Impute.me offered another view — a holistic analysis of clusters of SNPs that various pieces of research associate with what the site calls “complex diseases.” For example, here’s my data for a group of SNPs that, at least according to one 2016 study of 6,931 people, correlates with a diagnosis of obsessive compulsive disorder. Seems I’m less genetically predisposed to OCD than most.
Finally, something relevant, at least for my dating life: I have the AG genotype for Rs53576, a section of the oxytocin receptor (OXTR) gene. Recent research correlates the AG genotype with being less empathetic (leading to a 4% reduction in marital satisfaction!) at least in comparison to the GG type. The good news, one study showed that social support lowers AG’s cortisol in stressful situations, at least relative to AAs; another study showed that AGs being more sympathetic to racial outgroups than GGs or AAs. (In the US, 41% are GG; in Africa, 65%; in East Asia, 12%, according to Selfdecode.com.)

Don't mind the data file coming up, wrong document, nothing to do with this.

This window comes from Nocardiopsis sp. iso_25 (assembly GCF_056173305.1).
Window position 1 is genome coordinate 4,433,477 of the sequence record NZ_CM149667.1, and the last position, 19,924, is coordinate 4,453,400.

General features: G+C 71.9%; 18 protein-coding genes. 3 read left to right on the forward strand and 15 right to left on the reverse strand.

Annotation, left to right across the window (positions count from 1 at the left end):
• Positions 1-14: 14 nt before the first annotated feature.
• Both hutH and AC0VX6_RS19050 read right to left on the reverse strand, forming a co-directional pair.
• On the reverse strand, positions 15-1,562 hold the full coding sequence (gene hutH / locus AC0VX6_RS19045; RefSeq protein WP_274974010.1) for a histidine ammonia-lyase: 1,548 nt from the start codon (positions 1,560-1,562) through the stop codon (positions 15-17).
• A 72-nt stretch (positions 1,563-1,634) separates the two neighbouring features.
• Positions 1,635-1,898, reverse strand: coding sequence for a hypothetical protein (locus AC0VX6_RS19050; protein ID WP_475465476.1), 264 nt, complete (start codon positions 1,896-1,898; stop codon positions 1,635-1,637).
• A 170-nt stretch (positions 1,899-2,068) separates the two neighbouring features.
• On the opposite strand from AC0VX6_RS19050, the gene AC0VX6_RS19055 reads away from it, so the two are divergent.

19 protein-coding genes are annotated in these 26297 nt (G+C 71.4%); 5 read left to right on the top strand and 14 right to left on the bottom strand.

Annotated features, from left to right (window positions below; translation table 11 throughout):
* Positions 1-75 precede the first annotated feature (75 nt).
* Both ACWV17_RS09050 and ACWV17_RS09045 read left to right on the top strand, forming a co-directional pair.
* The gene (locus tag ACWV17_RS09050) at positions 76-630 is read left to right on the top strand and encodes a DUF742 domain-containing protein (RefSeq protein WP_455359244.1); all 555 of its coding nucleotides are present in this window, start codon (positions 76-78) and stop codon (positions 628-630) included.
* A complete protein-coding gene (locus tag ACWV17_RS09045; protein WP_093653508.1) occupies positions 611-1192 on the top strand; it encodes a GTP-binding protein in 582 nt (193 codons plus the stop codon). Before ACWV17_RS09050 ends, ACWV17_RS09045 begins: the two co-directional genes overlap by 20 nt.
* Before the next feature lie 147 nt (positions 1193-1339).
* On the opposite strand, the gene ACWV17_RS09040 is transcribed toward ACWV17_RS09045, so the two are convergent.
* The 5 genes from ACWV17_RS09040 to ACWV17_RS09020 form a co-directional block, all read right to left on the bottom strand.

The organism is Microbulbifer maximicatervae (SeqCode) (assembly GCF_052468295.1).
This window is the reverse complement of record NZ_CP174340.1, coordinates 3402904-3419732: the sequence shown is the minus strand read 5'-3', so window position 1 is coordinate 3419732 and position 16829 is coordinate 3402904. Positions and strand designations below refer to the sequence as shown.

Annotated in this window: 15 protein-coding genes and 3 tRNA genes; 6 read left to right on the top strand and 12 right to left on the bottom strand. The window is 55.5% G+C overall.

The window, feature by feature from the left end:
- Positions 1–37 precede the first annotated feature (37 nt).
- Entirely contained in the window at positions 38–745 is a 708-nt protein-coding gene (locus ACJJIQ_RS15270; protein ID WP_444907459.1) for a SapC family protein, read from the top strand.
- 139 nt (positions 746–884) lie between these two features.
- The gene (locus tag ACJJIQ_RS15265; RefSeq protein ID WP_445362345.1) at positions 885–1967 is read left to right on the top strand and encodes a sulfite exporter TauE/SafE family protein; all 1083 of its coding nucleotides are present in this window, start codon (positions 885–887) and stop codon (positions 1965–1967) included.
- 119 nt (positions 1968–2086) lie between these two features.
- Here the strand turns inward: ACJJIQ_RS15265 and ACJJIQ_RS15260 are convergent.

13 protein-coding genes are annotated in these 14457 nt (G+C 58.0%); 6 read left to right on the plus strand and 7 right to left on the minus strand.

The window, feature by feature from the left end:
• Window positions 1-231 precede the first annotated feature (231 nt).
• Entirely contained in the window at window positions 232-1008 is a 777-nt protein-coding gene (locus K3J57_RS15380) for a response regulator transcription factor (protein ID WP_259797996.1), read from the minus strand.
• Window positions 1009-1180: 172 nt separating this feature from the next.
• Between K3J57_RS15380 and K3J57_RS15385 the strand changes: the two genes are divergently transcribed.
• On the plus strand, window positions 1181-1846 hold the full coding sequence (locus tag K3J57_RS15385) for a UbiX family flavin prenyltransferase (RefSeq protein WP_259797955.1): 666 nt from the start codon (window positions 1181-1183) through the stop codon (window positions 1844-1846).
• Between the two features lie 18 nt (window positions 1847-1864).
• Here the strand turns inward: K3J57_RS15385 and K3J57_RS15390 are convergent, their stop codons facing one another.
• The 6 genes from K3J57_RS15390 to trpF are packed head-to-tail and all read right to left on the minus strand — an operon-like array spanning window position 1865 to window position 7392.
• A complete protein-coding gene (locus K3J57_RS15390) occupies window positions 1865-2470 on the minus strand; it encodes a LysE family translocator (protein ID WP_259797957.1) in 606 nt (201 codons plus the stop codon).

23andme emailed a few days ago, subject line “Your new Type 2 Diabetes report.” I clicked and learned that my “genetics are associated with an increased likelihood of developing type 2 diabetes.” My odds were 30% in the next 30 years, “higher than typical,” according to 23andme. But I already knew that from both Promethease and Impute.me.
What’s news is that 23andme has, based on lifestyle surveys of its customers, quantified how weight, exercise and fast food consumption interact with my genes. 23andme reports that, using data from 2.3 million customers, it discerned 1,000 genetic variants that could be used in assessing individual risk scores. (Here’s 23andme’s whitepaper on the work.)
Playing with 23andme’s predictive widget, I’ve learned that losing 15 pounds could cut my risk of type 2 diabetes from 3% to 2%. Conversely, raising my weight by 15 pounds would boost my risk to 4%.
Switching from my current regimen (let’s call it “max health” — zero fast food and exercise seven times a week) to a weekly regimen that’s “typical” — eating fast food 3–4 times, exercising 1–2 times — more than doubles my risk of type 2 diabetes, even if my weight doesn’t change.